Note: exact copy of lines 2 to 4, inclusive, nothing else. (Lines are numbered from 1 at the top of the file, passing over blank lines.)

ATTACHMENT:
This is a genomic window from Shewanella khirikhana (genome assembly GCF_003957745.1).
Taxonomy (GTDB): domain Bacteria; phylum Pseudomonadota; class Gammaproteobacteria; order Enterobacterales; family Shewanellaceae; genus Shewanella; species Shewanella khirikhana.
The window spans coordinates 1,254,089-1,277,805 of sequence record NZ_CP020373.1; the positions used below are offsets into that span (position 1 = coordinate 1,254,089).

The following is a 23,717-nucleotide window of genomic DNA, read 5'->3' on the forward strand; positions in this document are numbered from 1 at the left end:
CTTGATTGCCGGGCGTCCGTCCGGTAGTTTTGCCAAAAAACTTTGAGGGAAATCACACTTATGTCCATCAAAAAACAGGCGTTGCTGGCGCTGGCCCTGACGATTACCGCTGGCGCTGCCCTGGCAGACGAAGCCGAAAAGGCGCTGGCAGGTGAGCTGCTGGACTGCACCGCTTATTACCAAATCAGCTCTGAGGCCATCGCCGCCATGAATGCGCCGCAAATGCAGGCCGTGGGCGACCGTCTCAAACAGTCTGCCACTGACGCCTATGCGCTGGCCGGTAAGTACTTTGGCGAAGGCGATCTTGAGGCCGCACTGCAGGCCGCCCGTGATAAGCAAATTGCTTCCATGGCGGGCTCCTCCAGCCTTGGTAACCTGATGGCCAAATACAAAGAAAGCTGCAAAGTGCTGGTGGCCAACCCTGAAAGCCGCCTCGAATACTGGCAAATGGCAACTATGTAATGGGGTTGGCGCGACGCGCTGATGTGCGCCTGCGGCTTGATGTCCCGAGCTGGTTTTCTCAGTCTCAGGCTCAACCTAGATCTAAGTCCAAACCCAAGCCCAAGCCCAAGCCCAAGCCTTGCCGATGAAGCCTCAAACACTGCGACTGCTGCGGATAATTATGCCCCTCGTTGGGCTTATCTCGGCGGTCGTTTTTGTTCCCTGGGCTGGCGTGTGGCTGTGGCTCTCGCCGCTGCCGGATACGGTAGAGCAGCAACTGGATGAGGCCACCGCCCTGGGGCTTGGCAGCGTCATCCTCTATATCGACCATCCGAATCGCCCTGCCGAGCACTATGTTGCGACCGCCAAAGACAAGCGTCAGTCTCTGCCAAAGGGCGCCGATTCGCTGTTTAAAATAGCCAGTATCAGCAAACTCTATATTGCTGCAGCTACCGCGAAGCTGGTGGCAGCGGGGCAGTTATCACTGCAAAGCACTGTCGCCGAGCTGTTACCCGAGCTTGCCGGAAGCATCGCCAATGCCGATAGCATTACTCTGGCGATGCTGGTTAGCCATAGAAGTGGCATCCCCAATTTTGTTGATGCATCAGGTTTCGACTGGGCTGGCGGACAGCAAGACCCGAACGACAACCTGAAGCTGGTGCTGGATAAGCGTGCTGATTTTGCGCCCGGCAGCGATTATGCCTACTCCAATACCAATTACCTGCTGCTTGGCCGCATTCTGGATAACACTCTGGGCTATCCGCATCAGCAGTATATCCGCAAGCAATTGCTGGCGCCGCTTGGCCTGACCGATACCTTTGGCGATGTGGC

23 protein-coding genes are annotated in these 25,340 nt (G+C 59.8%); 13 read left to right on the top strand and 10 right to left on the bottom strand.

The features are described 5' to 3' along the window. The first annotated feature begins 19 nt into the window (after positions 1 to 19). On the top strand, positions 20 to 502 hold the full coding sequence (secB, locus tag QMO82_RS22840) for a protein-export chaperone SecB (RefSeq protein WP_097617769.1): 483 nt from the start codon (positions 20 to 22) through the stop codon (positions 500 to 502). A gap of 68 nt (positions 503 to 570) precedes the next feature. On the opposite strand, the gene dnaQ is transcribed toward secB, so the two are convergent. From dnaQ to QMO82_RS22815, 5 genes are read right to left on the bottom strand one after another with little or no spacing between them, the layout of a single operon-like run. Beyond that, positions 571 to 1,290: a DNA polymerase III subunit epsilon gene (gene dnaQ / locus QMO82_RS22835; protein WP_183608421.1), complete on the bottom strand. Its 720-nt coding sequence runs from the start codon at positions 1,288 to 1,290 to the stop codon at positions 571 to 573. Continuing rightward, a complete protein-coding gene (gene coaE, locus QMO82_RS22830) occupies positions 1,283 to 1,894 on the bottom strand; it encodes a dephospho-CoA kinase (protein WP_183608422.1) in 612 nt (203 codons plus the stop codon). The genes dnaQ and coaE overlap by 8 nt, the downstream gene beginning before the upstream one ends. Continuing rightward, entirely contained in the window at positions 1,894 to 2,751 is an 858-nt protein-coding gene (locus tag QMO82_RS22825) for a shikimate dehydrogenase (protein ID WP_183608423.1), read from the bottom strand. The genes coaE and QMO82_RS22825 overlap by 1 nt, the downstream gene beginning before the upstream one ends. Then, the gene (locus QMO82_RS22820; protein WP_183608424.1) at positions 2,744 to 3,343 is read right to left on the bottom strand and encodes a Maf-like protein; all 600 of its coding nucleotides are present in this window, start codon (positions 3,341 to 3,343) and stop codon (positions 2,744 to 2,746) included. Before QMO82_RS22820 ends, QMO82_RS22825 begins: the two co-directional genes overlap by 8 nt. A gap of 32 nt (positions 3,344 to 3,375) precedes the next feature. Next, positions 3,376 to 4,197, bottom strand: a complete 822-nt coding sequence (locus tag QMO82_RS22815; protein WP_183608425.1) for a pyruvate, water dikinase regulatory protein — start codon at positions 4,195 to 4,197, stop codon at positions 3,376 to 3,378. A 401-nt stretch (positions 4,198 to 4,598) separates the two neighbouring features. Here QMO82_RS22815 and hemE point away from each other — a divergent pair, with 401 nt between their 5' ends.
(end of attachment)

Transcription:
Taxonomy (GTDB): domain Bacteria; phylum Pseudomonadota; class Gammaproteobacteria; order Enterobacterales; family Shewanellaceae; genus Shewanella; species Shewanella khirikhana.
The window spans coordinates 1,254,089-1,277,805 of sequence record NZ_CP020373.1; the positions used below are offsets into that span (position 1 = coordinate 1,254,089).

The following is a 23,717-nucleotide window of genomic DNA, read 5'->3' on the forward strand; positions in this document are numbered from 1 at the left end: